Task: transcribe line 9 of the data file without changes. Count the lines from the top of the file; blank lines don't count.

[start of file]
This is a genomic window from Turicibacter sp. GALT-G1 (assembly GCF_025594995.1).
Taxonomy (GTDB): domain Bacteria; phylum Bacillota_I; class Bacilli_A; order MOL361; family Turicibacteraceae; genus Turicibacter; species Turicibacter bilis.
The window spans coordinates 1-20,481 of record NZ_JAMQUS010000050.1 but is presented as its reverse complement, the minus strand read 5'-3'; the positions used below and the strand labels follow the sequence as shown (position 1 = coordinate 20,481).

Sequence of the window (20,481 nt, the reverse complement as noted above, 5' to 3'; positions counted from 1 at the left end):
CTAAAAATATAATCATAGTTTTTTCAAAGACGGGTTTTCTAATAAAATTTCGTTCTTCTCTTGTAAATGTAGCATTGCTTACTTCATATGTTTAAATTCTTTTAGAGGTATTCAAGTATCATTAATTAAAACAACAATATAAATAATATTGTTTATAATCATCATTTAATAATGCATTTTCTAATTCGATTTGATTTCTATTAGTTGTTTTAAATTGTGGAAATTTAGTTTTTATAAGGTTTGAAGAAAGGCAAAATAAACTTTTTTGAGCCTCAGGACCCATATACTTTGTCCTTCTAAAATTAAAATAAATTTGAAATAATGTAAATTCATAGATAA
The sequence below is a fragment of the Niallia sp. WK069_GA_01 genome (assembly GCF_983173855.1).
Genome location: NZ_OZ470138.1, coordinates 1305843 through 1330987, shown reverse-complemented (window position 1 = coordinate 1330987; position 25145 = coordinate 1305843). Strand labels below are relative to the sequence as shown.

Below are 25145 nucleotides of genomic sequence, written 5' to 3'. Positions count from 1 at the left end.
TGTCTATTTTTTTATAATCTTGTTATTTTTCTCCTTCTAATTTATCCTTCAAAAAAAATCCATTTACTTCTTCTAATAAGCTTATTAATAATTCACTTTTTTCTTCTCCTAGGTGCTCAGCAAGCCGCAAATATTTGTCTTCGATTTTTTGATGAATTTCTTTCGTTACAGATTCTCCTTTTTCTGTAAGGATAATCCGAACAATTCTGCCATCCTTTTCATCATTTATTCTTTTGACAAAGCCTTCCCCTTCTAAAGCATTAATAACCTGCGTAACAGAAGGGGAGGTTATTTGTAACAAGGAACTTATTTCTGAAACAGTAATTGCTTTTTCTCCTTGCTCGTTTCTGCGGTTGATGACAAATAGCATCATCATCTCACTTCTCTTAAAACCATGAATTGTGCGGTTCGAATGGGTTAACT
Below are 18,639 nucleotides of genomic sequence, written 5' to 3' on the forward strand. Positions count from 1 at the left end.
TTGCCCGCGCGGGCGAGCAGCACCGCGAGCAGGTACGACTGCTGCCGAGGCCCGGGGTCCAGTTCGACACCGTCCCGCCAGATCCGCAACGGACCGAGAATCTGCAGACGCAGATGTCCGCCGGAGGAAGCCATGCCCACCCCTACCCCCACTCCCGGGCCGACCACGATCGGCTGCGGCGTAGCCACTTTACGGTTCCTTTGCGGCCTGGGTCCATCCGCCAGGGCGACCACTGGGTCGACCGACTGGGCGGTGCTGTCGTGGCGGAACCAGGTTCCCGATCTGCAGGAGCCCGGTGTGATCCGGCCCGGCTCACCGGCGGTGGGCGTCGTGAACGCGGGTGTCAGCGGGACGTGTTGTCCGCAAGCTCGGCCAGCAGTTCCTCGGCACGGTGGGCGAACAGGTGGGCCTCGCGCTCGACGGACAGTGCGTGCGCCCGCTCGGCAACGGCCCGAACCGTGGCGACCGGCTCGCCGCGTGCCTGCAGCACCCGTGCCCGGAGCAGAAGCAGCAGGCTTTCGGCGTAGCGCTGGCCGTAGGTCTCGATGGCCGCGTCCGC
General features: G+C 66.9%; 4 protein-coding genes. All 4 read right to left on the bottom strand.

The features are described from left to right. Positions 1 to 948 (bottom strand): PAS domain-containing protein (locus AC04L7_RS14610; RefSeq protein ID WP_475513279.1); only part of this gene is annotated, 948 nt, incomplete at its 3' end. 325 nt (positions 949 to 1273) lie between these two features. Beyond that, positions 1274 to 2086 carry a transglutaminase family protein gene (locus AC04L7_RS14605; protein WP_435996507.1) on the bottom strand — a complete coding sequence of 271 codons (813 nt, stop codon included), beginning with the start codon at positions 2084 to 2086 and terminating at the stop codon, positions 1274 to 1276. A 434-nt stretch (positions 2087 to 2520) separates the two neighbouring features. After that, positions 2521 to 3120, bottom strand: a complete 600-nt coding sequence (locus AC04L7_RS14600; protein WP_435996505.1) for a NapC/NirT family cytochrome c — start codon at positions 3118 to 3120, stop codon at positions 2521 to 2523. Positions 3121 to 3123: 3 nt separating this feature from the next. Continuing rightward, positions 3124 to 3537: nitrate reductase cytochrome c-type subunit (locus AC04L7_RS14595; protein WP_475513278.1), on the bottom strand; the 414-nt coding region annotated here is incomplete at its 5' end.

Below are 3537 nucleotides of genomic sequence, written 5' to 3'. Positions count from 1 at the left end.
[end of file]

TGTCTATTTTTTTATAATCTTGTTATTTTTCTCCTTCTAATTTATCCTTCAAAAAAAATCCATTTACTTCTTCTAATAAGCTTATTAATAATTCACTTTTTTCTTCTCCTAGGTGCTCAGCAAGCCGCAAATATTTGTCTTCGATTTTTTGATGAATTTCTTTCGTTACAGATTCTCCTTTTTCTGTAAGGATAATCCGAACAATTCTGCCATCCTTTTCATCATTTATTCTTTTGACAAAGCCTTCCCCTTCTAAAGCATTAATAACCTGCGTAACAGAAGGGGAGGTTATTTGTAACAAGGAACTTATTTCTGAAACAGTAATTGCTTTTTCTCCTTGCTCGTTTCTGCGGTTGATGACAAATAGCATCATCATCTCACTTCTCTTAAAACCATGAATTGTGCGGTTCGAATGGGTTAACT